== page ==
DUBLIN, July 20 (Reuters) - Irish consumer sentiment improved slightly in July but remained well below levels recorded before the onset of the COVID-19 crisis, a survey showed on Monday, with the authors pointing to “mixed messages” about the recovery.
The KBC Bank consumer sentiment index climbed to 62.6 in July from 61.6 in May, leaving it around halfway between the 12-month high of 85.5 in January and the low of 42.6 in April.
Austin Hughes, chief economist at KBC Ireland, said it was too soon to say whether the slowdown in the recovery of the index was a temporary pause or a sign of more persistent problems.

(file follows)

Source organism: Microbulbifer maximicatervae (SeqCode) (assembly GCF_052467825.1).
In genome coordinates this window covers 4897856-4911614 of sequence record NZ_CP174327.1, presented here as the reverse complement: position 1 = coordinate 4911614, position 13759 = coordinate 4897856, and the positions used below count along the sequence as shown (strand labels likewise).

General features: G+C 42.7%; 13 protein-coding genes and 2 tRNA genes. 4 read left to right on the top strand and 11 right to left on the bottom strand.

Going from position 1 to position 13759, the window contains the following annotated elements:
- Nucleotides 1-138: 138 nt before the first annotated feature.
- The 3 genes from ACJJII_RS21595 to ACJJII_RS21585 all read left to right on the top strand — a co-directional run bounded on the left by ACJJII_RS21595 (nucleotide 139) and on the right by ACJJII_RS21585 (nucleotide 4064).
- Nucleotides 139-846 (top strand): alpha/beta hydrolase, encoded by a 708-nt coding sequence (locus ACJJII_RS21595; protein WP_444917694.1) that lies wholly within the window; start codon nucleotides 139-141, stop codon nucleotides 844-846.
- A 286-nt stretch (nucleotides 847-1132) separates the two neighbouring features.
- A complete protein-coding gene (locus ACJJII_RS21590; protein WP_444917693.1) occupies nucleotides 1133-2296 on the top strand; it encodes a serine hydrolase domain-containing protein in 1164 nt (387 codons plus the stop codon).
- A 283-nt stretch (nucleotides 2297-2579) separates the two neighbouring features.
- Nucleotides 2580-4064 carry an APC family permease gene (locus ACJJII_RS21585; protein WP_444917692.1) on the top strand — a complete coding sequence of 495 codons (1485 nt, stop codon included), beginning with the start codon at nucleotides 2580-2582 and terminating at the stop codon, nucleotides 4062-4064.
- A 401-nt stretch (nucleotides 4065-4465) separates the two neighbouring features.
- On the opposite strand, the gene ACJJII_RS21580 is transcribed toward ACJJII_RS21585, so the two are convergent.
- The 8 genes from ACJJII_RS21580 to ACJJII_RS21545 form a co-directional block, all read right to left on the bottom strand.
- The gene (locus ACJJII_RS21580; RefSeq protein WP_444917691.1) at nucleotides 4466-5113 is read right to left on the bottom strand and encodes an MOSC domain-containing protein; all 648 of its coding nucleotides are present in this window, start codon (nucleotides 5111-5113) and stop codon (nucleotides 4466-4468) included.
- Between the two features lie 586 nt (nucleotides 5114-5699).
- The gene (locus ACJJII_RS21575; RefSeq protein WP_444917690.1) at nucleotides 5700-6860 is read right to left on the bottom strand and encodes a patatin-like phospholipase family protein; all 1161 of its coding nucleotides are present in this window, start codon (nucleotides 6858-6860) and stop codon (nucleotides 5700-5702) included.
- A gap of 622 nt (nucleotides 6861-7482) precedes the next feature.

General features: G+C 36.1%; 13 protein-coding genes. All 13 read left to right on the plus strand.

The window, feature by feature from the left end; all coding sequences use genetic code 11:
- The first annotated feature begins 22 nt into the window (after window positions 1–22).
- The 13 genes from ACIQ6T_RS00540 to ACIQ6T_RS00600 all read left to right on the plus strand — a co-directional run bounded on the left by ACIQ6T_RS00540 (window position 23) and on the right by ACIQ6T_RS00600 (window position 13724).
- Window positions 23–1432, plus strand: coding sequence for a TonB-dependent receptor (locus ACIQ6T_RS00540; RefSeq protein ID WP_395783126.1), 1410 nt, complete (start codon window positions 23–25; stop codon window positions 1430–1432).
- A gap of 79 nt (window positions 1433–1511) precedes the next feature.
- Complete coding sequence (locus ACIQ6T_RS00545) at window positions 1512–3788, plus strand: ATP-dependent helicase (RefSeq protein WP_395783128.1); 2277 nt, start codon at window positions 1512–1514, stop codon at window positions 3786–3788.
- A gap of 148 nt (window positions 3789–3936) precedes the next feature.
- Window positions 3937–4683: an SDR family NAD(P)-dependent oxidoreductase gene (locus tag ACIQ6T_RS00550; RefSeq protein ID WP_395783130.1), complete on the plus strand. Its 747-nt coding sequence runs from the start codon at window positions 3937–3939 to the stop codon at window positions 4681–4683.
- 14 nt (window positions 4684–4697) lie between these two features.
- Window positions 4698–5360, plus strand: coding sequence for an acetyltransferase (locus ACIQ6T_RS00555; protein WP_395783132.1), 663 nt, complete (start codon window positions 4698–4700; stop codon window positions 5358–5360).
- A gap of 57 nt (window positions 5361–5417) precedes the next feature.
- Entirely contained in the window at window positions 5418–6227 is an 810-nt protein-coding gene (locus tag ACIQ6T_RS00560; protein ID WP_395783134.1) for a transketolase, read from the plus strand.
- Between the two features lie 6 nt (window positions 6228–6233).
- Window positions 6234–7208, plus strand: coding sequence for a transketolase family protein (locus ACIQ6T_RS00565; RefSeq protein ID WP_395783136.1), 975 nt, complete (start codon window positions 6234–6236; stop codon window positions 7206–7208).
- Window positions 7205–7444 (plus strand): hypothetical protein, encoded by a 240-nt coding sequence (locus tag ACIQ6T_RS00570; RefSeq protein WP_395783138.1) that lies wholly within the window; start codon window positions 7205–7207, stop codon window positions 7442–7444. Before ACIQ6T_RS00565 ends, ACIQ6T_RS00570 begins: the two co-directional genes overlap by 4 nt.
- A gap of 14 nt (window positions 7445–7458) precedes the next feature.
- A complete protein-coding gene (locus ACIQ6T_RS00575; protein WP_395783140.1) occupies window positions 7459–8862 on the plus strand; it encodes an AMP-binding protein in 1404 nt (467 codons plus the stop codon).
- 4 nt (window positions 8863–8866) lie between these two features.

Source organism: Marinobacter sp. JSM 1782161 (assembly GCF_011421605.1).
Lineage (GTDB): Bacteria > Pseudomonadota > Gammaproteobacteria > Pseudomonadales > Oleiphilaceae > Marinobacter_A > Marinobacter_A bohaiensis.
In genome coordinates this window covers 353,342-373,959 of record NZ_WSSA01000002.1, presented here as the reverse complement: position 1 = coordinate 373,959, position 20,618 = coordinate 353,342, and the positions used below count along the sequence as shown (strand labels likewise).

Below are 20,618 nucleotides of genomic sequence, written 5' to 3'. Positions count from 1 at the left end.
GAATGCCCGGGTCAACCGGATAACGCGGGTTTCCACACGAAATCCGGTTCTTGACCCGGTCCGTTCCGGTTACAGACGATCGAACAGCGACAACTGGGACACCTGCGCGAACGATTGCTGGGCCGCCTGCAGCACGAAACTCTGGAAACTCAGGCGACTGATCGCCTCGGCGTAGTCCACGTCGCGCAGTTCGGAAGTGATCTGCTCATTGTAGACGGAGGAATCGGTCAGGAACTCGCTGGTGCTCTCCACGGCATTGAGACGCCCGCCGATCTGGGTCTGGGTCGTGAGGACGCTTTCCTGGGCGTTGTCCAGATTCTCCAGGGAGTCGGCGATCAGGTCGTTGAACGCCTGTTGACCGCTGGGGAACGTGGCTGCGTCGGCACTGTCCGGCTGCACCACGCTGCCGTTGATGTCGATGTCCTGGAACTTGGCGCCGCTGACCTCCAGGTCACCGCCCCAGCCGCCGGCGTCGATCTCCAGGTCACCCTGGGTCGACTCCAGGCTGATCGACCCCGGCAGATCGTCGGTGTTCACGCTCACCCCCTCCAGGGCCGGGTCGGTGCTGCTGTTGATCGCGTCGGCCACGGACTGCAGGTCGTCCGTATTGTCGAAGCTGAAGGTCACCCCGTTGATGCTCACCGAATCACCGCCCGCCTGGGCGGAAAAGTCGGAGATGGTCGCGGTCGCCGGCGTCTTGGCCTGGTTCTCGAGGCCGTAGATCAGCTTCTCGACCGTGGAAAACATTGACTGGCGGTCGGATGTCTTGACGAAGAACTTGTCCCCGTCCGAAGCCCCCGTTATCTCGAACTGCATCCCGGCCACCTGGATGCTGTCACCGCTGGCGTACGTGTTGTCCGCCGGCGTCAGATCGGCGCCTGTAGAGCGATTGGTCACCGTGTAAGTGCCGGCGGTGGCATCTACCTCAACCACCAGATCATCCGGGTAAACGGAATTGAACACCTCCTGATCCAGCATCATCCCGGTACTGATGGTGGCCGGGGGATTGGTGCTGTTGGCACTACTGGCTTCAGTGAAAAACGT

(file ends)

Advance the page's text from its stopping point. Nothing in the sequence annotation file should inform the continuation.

“While there is a strong sense that we have moved past the worst in terms of dislocation, the relief that propelled the May and June surveys forward has been tempered by renewed concerns in regard to large and lasting damage to the outlook for activity and employment,” Hughes said.
Consumers were less downbeat about their current situation, with the Index of Current Conditions improving to 82.6 from 77.5.
But in a sign of growing pessimism, only one in 20 consumers expect the economy to strengthen through the next 12 months compared to one in eight in June, the survey found.
The current level of the index is similar to that seen in mid-2013 when the economy was still struggling to shake off the severe impacts of the global financial crisis, Hughes said.
Reporting by Conor Humphries; Editing by Toby Chopra
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